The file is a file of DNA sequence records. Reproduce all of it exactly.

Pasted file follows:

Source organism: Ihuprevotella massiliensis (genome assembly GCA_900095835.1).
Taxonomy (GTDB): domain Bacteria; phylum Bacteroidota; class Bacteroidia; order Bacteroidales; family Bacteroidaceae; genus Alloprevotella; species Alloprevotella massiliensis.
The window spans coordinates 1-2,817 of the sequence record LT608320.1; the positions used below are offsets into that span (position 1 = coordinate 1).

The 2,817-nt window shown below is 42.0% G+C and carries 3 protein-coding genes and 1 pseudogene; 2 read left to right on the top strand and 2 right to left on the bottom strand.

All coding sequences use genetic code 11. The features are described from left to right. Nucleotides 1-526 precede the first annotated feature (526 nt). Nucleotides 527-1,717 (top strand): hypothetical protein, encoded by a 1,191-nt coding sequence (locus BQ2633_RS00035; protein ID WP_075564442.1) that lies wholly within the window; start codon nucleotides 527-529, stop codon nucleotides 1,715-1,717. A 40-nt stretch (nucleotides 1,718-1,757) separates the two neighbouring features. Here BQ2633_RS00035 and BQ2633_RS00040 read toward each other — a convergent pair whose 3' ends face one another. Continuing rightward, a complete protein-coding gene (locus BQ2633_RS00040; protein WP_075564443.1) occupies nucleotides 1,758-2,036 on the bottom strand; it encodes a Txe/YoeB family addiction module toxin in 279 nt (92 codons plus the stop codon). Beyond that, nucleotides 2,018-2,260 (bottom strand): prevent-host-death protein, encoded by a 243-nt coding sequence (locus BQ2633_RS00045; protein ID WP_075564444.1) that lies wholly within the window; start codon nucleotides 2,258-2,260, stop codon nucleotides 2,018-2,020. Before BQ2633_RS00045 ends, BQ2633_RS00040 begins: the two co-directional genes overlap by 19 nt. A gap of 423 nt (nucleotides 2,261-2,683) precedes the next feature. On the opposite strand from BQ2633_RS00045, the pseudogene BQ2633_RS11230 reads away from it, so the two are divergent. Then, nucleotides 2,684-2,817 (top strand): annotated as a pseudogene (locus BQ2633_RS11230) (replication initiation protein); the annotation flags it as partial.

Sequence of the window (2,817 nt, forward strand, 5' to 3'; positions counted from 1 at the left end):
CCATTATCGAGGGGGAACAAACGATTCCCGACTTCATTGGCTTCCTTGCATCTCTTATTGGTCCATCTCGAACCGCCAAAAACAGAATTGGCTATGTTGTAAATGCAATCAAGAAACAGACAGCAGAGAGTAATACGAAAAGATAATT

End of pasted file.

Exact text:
Source organism: Ihuprevotella massiliensis (genome assembly GCA_900095835.1).
Taxonomy (GTDB): domain Bacteria; phylum Bacteroidota; class Bacteroidia; order Bacteroidales; family Bacteroidaceae; genus Alloprevotella; species Alloprevotella massiliensis.
The window spans coordinates 1-2,817 of the sequence record LT608320.1; the positions used below are offsets into that span (position 1 = coordinate 1).

The 2,817-nt window shown below is 42.0% G+C and carries 3 protein-coding genes and 1 pseudogene; 2 read left to right on the top strand and 2 right to left on the bottom strand.

All coding sequences use genetic code 11. The features are described from left to right. Nucleotides 1-526 precede the first annotated feature (526 nt). Nucleotides 527-1,717 (top strand): hypothetical protein, encoded by a 1,191-nt coding sequence (locus BQ2633_RS00035; protein ID WP_075564442.1) that lies wholly within the window; start codon nucleotides 527-529, stop codon nucleotides 1,715-1,717. A 40-nt stretch (nucleotides 1,718-1,757) separates the two neighbouring features. Here BQ2633_RS00035 and BQ2633_RS00040 read toward each other — a convergent pair whose 3' ends face one another. Continuing rightward, a complete protein-coding gene (locus BQ2633_RS00040; protein WP_075564443.1) occupies nucleotides 1,758-2,036 on the bottom strand; it encodes a Txe/YoeB family addiction module toxin in 279 nt (92 codons plus the stop codon). Beyond that, nucleotides 2,018-2,260 (bottom strand): prevent-host-death protein, encoded by a 243-nt coding sequence (locus BQ2633_RS00045; protein ID WP_075564444.1) that lies wholly within the window; start codon nucleotides 2,258-2,260, stop codon nucleotides 2,018-2,020. Before BQ2633_RS00045 ends, BQ2633_RS00040 begins: the two co-directional genes overlap by 19 nt. A gap of 423 nt (nucleotides 2,261-2,683) precedes the next feature. On the opposite strand from BQ2633_RS00045, the pseudogene BQ2633_RS11230 reads away from it, so the two are divergent. Then, nucleotides 2,684-2,817 (top strand): annotated as a pseudogene (locus BQ2633_RS11230) (replication initiation protein); the annotation flags it as partial.

Sequence of the window (2,817 nt, forward strand, 5' to 3'; positions counted from 1 at the left end):
CCATTATCGAGGGGGAACAAACGATTCCCGACTTCATTGGCTTCCTTGCATCTCTTATTGGTCCATCTCGAACCGCCAAAAACAGAATTGGCTATGTTGTAAATGCAATCAAGAAACAGACAGCAGAGAGTAATACGAAAAGATAATT